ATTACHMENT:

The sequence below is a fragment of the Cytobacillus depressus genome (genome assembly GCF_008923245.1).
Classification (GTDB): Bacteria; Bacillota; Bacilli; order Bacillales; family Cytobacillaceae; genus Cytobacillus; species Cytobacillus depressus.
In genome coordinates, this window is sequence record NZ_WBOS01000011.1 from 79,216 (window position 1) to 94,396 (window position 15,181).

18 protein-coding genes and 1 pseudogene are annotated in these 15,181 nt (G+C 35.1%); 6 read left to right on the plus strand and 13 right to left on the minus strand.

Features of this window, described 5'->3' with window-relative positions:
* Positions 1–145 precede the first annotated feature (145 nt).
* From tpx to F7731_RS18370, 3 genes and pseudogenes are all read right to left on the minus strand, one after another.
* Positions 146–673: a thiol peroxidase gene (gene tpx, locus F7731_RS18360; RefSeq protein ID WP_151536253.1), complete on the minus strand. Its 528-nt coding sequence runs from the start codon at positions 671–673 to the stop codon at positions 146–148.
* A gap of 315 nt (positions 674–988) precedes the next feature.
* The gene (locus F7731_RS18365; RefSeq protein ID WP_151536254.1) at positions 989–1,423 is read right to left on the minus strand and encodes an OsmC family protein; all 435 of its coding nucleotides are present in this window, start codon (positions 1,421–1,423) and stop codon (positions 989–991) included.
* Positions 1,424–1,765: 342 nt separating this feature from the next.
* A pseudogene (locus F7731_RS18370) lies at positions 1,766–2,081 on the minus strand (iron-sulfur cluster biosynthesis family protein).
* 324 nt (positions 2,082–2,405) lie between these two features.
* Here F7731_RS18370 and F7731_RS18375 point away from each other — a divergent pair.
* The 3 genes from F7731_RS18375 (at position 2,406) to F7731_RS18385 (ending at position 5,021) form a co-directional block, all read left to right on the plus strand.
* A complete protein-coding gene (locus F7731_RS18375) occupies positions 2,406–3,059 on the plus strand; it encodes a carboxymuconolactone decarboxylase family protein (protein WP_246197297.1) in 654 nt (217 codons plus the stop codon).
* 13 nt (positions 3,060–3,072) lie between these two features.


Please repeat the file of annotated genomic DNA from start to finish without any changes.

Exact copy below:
The sequence below is a fragment of the Cytobacillus depressus genome (genome assembly GCF_008923245.1).
Classification (GTDB): Bacteria; Bacillota; Bacilli; order Bacillales; family Cytobacillaceae; genus Cytobacillus; species Cytobacillus depressus.
In genome coordinates, this window is sequence record NZ_WBOS01000011.1 from 79,216 (window position 1) to 94,396 (window position 15,181).

18 protein-coding genes and 1 pseudogene are annotated in these 15,181 nt (G+C 35.1%); 6 read left to right on the plus strand and 13 right to left on the minus strand.

Features of this window, described 5'->3' with window-relative positions:
* Positions 1–145 precede the first annotated feature (145 nt).
* From tpx to F7731_RS18370, 3 genes and pseudogenes are all read right to left on the minus strand, one after another.
* Positions 146–673: a thiol peroxidase gene (gene tpx, locus F7731_RS18360; RefSeq protein ID WP_151536253.1), complete on the minus strand. Its 528-nt coding sequence runs from the start codon at positions 671–673 to the stop codon at positions 146–148.
* A gap of 315 nt (positions 674–988) precedes the next feature.
* The gene (locus F7731_RS18365; RefSeq protein ID WP_151536254.1) at positions 989–1,423 is read right to left on the minus strand and encodes an OsmC family protein; all 435 of its coding nucleotides are present in this window, start codon (positions 1,421–1,423) and stop codon (positions 989–991) included.
* Positions 1,424–1,765: 342 nt separating this feature from the next.
* A pseudogene (locus F7731_RS18370) lies at positions 1,766–2,081 on the minus strand (iron-sulfur cluster biosynthesis family protein).
* 324 nt (positions 2,082–2,405) lie between these two features.
* Here F7731_RS18370 and F7731_RS18375 point away from each other — a divergent pair.
* The 3 genes from F7731_RS18375 (at position 2,406) to F7731_RS18385 (ending at position 5,021) form a co-directional block, all read left to right on the plus strand.
* A complete protein-coding gene (locus F7731_RS18375) occupies positions 2,406–3,059 on the plus strand; it encodes a carboxymuconolactone decarboxylase family protein (protein WP_246197297.1) in 654 nt (217 codons plus the stop codon).
* 13 nt (positions 3,060–3,072) lie between these two features.